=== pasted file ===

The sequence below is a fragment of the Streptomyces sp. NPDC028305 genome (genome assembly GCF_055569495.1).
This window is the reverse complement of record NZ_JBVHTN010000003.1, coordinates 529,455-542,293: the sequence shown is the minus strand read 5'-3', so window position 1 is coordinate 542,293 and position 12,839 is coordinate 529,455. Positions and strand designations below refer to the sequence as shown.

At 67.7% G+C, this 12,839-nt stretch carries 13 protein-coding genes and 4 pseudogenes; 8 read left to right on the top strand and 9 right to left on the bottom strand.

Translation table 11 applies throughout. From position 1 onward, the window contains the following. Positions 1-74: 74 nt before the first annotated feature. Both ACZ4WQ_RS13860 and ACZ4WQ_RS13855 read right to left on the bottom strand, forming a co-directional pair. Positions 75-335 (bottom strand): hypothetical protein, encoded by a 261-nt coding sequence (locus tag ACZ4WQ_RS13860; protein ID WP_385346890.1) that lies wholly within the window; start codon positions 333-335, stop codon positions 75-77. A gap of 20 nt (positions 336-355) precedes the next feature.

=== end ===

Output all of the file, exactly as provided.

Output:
The sequence below is a fragment of the Streptomyces sp. NPDC028305 genome (genome assembly GCF_055569495.1).
This window is the reverse complement of record NZ_JBVHTN010000003.1, coordinates 529,455-542,293: the sequence shown is the minus strand read 5'-3', so window position 1 is coordinate 542,293 and position 12,839 is coordinate 529,455. Positions and strand designations below refer to the sequence as shown.

At 67.7% G+C, this 12,839-nt stretch carries 13 protein-coding genes and 4 pseudogenes; 8 read left to right on the top strand and 9 right to left on the bottom strand.

Translation table 11 applies throughout. From position 1 onward, the window contains the following. Positions 1-74: 74 nt before the first annotated feature. Both ACZ4WQ_RS13860 and ACZ4WQ_RS13855 read right to left on the bottom strand, forming a co-directional pair. Positions 75-335 (bottom strand): hypothetical protein, encoded by a 261-nt coding sequence (locus tag ACZ4WQ_RS13860; protein ID WP_385346890.1) that lies wholly within the window; start codon positions 333-335, stop codon positions 75-77. A gap of 20 nt (positions 336-355) precedes the next feature.